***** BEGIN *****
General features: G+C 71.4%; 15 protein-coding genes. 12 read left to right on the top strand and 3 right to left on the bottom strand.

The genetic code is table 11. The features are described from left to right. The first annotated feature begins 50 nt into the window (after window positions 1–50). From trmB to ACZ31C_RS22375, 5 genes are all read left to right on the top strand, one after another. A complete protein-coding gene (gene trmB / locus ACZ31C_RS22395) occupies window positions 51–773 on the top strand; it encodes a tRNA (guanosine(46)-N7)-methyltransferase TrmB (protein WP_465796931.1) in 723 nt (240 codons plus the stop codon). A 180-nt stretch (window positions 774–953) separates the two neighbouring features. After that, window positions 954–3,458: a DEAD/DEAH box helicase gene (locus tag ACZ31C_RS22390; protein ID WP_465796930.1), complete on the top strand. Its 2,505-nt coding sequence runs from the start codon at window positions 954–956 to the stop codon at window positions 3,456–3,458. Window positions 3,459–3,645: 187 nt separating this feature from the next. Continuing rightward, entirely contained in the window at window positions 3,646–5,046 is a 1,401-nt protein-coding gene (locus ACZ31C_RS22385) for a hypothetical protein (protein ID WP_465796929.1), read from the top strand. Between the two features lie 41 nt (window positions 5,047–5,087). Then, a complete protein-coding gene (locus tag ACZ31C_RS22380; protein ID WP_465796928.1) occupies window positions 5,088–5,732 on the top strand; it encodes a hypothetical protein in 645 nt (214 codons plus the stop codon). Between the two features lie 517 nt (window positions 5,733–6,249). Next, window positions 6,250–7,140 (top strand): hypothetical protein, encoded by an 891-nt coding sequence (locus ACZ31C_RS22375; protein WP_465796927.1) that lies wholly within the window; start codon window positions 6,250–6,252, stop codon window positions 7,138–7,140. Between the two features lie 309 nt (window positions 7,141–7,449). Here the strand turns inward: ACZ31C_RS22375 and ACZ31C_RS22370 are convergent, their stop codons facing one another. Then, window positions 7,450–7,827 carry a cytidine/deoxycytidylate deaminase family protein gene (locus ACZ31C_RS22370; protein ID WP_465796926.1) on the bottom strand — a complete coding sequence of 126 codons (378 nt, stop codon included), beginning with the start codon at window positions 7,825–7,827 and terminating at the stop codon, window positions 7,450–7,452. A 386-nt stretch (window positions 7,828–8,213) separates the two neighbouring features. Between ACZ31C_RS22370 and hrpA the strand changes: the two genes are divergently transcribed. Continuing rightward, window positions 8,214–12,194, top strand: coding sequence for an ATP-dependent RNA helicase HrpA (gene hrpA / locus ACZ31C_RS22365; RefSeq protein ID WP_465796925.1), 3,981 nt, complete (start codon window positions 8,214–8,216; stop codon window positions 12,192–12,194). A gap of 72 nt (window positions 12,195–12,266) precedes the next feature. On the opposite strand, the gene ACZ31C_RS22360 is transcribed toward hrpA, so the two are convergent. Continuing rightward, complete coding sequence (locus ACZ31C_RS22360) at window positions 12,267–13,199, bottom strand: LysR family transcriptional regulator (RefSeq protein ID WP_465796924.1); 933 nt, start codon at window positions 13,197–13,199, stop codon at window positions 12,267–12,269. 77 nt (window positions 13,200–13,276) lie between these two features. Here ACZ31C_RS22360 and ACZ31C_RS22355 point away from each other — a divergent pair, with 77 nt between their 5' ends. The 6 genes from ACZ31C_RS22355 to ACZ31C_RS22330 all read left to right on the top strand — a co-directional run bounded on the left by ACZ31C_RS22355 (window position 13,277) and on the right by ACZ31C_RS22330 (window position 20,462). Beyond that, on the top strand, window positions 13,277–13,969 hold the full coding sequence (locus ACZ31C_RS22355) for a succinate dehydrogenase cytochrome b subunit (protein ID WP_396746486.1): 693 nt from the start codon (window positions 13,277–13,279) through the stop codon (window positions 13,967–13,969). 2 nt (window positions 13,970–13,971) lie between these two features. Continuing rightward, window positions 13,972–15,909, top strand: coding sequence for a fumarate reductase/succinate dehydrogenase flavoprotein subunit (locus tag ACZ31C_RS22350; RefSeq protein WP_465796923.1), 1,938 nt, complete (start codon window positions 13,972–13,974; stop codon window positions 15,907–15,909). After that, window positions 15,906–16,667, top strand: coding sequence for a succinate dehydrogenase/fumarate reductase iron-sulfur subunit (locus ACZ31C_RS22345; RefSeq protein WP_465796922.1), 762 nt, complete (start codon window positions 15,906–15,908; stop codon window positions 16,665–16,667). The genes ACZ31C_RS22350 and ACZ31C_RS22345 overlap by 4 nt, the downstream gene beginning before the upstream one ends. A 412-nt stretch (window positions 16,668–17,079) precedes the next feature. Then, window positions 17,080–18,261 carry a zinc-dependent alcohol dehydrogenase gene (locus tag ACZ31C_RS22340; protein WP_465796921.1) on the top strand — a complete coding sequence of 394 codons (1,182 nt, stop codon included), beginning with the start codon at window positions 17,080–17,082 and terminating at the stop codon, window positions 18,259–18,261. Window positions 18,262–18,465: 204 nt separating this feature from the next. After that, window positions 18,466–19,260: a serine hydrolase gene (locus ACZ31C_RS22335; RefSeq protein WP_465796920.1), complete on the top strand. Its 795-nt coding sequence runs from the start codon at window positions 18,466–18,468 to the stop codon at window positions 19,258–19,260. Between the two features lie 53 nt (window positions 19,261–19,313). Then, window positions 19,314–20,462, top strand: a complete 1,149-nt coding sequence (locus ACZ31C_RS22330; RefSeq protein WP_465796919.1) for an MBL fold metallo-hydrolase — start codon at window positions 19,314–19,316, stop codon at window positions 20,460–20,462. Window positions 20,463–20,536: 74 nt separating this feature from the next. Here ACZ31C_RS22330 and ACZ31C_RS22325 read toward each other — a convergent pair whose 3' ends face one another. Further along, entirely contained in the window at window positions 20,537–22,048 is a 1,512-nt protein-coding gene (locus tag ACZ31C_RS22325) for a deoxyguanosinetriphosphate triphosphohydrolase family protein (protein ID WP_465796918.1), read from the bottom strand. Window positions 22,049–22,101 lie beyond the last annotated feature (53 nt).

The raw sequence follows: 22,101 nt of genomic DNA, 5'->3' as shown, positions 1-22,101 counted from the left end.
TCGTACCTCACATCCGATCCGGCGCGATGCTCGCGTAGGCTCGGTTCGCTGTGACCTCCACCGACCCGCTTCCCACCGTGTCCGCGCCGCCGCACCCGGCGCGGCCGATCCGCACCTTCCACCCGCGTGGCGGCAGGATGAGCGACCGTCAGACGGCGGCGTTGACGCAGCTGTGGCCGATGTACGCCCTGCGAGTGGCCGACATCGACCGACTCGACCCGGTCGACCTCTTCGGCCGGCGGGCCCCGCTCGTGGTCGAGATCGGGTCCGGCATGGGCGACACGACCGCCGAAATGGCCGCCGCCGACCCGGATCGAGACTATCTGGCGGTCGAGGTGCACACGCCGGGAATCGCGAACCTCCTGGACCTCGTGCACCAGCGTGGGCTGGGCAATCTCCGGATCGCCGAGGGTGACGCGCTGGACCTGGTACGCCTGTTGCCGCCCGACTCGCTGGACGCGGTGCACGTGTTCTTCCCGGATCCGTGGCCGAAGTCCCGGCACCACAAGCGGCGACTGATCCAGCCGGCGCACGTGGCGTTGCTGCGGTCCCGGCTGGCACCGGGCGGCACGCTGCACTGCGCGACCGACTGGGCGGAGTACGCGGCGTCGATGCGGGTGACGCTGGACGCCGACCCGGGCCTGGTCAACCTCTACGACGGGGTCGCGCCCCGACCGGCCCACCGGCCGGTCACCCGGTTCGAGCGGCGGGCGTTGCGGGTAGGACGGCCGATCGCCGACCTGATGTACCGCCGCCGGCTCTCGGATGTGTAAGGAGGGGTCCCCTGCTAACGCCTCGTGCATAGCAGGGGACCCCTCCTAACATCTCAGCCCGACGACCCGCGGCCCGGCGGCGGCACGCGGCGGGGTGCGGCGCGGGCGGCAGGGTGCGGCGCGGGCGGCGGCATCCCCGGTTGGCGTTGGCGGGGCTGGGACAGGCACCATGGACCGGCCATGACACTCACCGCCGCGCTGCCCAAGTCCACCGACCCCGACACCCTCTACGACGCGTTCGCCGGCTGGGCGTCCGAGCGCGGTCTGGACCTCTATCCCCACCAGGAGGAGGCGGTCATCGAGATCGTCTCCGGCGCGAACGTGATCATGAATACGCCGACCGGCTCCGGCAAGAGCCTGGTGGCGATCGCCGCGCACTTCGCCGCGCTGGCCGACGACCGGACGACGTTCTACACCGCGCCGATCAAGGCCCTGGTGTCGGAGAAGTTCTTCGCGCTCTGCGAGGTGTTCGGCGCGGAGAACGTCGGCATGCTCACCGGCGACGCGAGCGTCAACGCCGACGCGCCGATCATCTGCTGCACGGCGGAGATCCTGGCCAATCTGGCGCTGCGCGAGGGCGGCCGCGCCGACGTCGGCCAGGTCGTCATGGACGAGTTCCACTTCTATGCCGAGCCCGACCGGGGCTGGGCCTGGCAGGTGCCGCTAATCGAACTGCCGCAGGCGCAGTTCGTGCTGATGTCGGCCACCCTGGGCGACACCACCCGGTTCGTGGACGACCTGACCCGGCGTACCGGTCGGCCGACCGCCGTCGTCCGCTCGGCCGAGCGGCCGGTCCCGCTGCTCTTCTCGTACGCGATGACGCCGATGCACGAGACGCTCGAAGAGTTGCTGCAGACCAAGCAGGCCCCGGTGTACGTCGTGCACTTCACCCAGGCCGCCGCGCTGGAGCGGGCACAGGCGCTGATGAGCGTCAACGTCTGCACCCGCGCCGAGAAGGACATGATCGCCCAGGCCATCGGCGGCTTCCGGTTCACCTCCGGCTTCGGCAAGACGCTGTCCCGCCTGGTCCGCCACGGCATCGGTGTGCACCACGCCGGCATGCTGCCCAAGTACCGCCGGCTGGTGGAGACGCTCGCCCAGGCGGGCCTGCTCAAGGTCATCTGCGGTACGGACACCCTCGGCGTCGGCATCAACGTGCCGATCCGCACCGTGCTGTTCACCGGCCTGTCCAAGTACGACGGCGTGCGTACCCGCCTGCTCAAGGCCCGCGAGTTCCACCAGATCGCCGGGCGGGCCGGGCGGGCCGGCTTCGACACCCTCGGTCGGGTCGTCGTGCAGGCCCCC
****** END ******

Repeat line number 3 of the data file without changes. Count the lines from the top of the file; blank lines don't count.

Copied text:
The raw sequence follows: 22,101 nt of genomic DNA, 5'->3' as shown, positions 1-22,101 counted from the left end.